What You Missed
OK, that's not exactly what Upstream Color is about. It's a tough movie to summarize, though.
Amy Seimetz plays Kris, a professional who is abducted and fed a worm that places her in a suggestible hypnotic state. Her abductor cements his control by instructing her to do odd repetitive tasks, then makes her sign over the equity in her house.
Things get worse from there. Kris ends up in the care of a sound artist/avant-garde composer/pig farmer (Andrew Sensenig) who performs a procedure that gives her back control of her mind and body, but leaves her with a big hole in her memory.
As she rebuilds her life, Kris meets a young man (writer-director Shane Carruth) who appears to have had a similar experience. They become involved while trying to figure out what the hell happened. The audience joins them in this endeavor.
Why You Missed It
Upstream Color caused a stir at this year's Sundance Film Festival, where Carruth announced he was distributing it himself rather than seeking a buyer. It played 43 theaters before proceeding quickly to DVD, and is now available on Netflix Instant and other VOD/streaming platforms.
Should You Keep Missing It?
Where to start? Upstream Color has already been overanalyzed as much as any movie in the past five years. Three basic camps of opinion have formed:
1. Screw this hipster bullshit. The whole thing looks like a freakin' Instagram.
2. It's totally awesome and will blow your mind; don't even try to understand it.
3. It's not actually that hard to understand, but who-did-what-why is less important than the visual beauty and emotional resonance.
I'm in the third camp.
I'm not a huge fan of oblique, minimalist art films that withhold huge scads of information from the audience (Meek's Cutoff, looking at you). But when I sense the presence of internal coherence (however twisted or fanciful) and an emotional core, I can be on board for a lot of weirdness (thinking of Holy Motors or Mulholland Drive).
I was bewildered by Primer on first (so far only) viewing, but I was entranced by Upstream Color. It's a disjointed, not-always-linear film that still manages to have its own trance-like flow, because Carruth's editing uses visual and aural associations to connect everything to everything else. (Not for nothing is the river a major motif.)
Yet it's not a random-feeling stream-of-consciousness narrative or collage: If you accept the absurd premise about the worms and how they affect people (and animals), it does make sense. Seimetz's strong performance, with a vein of anger running beneath her vulnerability and confusion, anchors the film in relatable emotions. Her relationship with Carruth's character is graspable in regular old relationship terms.
Much as I liked the movie, I still wasn't sure exactly what Carruth was getting at with the worms and the pigs and the rest of it. Turns out, he'd be happy to tell you in this A.V. Club interview:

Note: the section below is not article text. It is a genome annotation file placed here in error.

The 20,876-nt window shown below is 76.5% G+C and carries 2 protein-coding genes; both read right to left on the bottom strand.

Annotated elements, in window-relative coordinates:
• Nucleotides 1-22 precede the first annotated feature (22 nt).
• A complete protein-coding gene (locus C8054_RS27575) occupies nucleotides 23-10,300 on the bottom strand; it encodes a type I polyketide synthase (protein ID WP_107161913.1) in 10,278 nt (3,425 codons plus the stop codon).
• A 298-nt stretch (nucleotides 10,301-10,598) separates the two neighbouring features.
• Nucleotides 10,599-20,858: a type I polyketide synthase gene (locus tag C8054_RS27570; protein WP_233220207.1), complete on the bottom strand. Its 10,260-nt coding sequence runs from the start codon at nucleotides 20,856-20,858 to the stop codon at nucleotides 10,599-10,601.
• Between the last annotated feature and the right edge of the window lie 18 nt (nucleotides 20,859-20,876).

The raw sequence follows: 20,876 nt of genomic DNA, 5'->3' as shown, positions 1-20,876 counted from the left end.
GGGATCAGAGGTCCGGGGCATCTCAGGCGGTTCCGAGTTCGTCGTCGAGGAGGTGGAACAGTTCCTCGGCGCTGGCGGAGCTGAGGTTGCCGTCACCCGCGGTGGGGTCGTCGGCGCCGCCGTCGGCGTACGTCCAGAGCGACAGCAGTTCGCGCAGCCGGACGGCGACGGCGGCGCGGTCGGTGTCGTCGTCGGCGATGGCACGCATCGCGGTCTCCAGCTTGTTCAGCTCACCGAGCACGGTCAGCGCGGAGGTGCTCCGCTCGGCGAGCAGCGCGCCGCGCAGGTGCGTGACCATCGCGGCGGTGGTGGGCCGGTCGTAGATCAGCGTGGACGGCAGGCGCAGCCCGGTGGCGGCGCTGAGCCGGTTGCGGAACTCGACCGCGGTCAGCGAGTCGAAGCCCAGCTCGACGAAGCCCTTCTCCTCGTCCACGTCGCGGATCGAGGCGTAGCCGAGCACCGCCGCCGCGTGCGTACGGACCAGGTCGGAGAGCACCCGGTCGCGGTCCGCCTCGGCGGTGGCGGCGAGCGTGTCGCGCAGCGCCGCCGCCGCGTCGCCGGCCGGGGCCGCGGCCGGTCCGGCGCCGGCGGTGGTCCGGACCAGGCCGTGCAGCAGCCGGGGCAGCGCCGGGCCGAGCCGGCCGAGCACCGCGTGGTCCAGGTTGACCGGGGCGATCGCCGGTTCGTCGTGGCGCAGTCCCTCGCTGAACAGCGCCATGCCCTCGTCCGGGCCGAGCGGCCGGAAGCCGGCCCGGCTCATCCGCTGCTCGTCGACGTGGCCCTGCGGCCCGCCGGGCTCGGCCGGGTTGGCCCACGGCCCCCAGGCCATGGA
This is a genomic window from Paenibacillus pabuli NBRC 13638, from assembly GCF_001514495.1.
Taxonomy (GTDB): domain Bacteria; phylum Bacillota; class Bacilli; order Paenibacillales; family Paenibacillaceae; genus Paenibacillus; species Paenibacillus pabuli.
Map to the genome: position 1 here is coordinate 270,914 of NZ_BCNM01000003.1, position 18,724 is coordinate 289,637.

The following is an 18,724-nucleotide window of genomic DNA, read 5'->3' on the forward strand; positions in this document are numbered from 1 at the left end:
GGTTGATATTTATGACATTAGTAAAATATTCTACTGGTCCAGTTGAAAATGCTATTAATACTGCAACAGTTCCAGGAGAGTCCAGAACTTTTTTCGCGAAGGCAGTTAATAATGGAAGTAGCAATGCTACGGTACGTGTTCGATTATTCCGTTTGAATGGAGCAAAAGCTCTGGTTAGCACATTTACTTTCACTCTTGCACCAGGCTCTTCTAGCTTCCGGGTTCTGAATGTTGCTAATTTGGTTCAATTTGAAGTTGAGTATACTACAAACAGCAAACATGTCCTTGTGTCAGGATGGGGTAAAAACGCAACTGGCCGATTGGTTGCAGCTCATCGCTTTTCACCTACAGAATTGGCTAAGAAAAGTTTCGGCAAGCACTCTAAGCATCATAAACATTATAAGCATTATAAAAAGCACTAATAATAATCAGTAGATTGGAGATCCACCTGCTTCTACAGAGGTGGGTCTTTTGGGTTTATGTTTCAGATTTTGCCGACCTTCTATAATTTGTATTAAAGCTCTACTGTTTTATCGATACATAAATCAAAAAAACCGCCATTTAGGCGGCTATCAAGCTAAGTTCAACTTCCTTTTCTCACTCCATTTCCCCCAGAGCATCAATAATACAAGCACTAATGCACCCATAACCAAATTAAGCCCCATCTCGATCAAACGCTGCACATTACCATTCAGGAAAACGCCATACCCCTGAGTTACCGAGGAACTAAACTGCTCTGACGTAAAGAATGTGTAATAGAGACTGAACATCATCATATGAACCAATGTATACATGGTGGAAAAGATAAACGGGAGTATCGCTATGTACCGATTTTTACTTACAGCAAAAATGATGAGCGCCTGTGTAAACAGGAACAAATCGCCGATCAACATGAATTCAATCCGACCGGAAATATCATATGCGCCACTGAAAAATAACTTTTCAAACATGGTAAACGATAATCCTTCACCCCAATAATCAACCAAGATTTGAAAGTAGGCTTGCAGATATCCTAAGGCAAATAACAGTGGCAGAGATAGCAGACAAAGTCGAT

I kept coming up with the same sort of questions of how identity comes to be ... I would have a conversation with somebody, and it felt like I wasn’t talking necessarily to a person; I was talking to a list of talking points that they were set up with. The more I thought about that, the more I thought what a really heartbreaking concept that is. ... That led to the idea that I’m going to take some characters and break them down and bring them low, and I’m going to erase what they thought they knew about themselves and have them build it back up.
Which is fascinating. I didn't get that theme from the film itself, perhaps because we barely know the characters before they are "broken down and brought low." Maybe that means Carruth didn't achieve his aim, yet, the more I think about what he says he's doing, the more sense it makes. There's nothing like a telepathic bond with a pig to make you wonder if your human sense of self is an illusion.
Here's Slate's handy FAQ that explains every enigmatic aspect of Upstream Color (except the title, though they try) with help from stuff Carruth said in interviews.
It could be worse. This time last year, they were all arguing about Prometheus!
Verdict: If you like David Lynch and/or Terrence Malick, give it a try. If you despise them and other filmmakers who use striking visuals and sound design to force you to make huge intuitive leaps, UC may not be for you.
In Theaters This Week
Brad Pitt vs. zombies in World War Z, an experiment to find out if PG-13 zombie attacks are, well, interesting. Pixar brings out a sequel to Monsters, Inc., so expect families to flood the multiplexes.
On the indie side, the Savoy Theater has Sarah Polley's documentary about her family, Stories We Tell, and sea adventure Kon-Tiki hits Merrill's Roxy.
On Video This Week
You may have seen the freaky trailer for this movie at the Majestic, but it never got here: Stoker. Also, a bunch of crappy spring flops and Quartet, which some audiences seem to have liked, though our critic most definitely did not.